FDA Grants Authorization to Pfizer-BioNTech COVID-19 Vaccine
The U.S. Food and Drug Administration (FDA), a day after a positive advisory committee recommendation, granted an Emergency Use Authorization (EUA) to Pfizer and BioNTech for their COVID-19 vaccine. Dosing is expected to begin in days.
"It is nothing short of a medical miracle to have FDA authorization of a vaccine for COVID-19 just over 11 months since the virus was made known to the world," said Health and Human Services Secretary Alex Azar in a statement. "Vaccines will help bring this pandemic to an end, which is all the more reason to double down on the public health measures we need to stay safe in the coming months."
Yesterday, the FDA’s Vaccines and Related Biological Products Advisory Committee voted 17-4 to recommend Pfizer and BioNTech’s COVID-19 vaccine for Emergency Use Authorization (EUA) for individuals ages 16 and above.
The advisory committee debated the clinical and safety data of the vaccine for hours Thursday afternoon. Members dissected the Phase III data submitted by Pfizer and BioNTech that showed the company’s vaccine candidate BNT162b2 demonstrated a 95% efficacy in clinical trials. A sticking point for several of the committee members was the language in the recommendation for the vaccine that specified it was acceptable to be administered to patients 16 and 17 years of age due to the lack of clinical data associated with that age group.
Now that the EUA is granted, representatives from Operation Warp Speed said millions of vaccines can begin to be administered to frontline healthcare workers and older adults living in long-term care facilities within 24 hours. A Centers for Disease Control and Prevention (CDC) advisory committee will soon be making an official recommendation on vaccination prorities.
On November 20, Pfizer and BioNTech submitted an application for EUA of its mRNA vaccine that codes for the virus’s spike protein and is encapsulated in a lipid nanoparticle. Once injected, the cells churn out the spike protein, triggering the body’s immune system to recognize the virus. Moderna has also submitted for theirs, with an advisory committee meeting scheduled for Thursday, December 17. The Pfizer-BioNTech vaccine was granted emergency authority last week in the UK and began dosing patients on Wednesday.
Two patients who received the vaccine in the UK reported severe anaphylactic reactions. Both patients had severe allergies and carried Epi-Pens. They have been treated and recovered. After learning of the reactions, the UK health authority indicated anyone with a history of anaphylaxis to a vaccine, medicine or food should not get the vaccine.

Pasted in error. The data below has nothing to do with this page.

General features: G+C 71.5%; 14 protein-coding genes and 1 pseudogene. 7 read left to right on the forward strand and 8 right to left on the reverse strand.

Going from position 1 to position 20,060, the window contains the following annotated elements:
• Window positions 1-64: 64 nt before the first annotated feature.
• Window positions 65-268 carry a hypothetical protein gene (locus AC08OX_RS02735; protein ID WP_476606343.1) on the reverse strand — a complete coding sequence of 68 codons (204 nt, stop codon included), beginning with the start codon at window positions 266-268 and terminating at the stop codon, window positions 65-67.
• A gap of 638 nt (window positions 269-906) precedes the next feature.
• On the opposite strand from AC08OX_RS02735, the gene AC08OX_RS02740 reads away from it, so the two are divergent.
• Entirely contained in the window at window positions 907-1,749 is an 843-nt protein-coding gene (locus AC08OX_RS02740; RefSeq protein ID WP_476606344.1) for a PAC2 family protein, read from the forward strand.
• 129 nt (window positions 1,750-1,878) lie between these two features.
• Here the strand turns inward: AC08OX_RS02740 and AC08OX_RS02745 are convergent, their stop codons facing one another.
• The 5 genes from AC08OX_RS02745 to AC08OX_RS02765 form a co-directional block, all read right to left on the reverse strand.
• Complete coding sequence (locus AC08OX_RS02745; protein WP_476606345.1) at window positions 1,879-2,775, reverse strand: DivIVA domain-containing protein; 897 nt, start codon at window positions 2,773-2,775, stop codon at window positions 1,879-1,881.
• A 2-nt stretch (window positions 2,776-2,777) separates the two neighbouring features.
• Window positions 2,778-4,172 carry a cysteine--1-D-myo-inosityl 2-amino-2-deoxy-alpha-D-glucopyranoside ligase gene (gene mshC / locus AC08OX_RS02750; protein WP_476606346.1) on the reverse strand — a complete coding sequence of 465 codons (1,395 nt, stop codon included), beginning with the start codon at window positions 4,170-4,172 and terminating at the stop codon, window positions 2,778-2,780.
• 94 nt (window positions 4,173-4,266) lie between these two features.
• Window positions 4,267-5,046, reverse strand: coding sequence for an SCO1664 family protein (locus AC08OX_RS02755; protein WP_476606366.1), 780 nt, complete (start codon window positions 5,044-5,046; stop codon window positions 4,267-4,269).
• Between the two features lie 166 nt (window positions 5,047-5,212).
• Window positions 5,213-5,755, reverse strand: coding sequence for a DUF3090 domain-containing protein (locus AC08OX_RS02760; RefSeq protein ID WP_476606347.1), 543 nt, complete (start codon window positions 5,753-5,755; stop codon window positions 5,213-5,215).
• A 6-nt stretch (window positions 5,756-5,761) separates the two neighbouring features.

Operation Warp Speed has indicated it plans to begin the first vaccine distribution within 24 hours of receiving authorization from the FDA. Pfizer has two vaccine factories for its COVID-19 vaccine, one in Kalamazoo, Michigan, the other in Puurs, Belgium. The U.S. Health and Human Services (HHS) confirmed yesterday that the shipments were coming from Belgium.
“Operation Warp Speed leaders are aware of and facilitating vaccine shipments coming to the U.S. from Belgium,” HHS stated. “In an effort to minimize the potential risk to delivery and distribution, we are unable to provide specific details regarding where vaccines are produced and stored.”
The Wall Street Journal reported Friday that United Airlines charter flights were prepared for quick distribution upon authorization by the FDA. Pfizer has a distribution site in Pleasant Prairie, Wisconsin. Other sites are expected to be put in place.
The FAA stated, “The FAA is ensuring around-the-clock air traffic services to keep air cargo moving and prioritizing flights carrying cargo, such as vaccines, and personnel critical to the nation’s response to and recovery from COVID-19.”
The FAA created an “FAA COVID-19 Vaccine Air Transport Team” in October.
Because the Pfizer-BioNTech vaccine requires ultracold storage of about -94 degrees F, Pfizer has designed specialized shipping containers about the size of a thick pizza box that holds about 20 pounds of dry ice. Dry ice on airplanes is limited by the FAA because when dry ice sublimates, it issues carbon dioxide, which can decrease the amount of oxygen in the air, which can potentially cause asphyxiation in enclosed spaces with poor ventilation.
The FAA statement added, “The FAA is working with manufacturers, air carriers, and airport authorities to provide guidance on implementing current regulatory requirements for safely transporting large quantities of dry ice in air cargo.”
American Airlines also announced last week that it had begun running trial cargo flights from Miami to South America to evaluate its vaccine shipping process. This was apparently in response to the Pfizer-BioNTech vaccine, because the airline’s chief executive officer, Doug Parker, stated in a LinkedIn post they were stress testing a trial of “a major pharmaceutical company’s thermal packaging.”
The vaccines will be distributed to states based on populations, then the states will determine priorities, likely with healthcare workers, frontline responders and the elderly receiving the top priority. The vaccines will probably be available to the general population by April or May as manufacturing continues to scale up.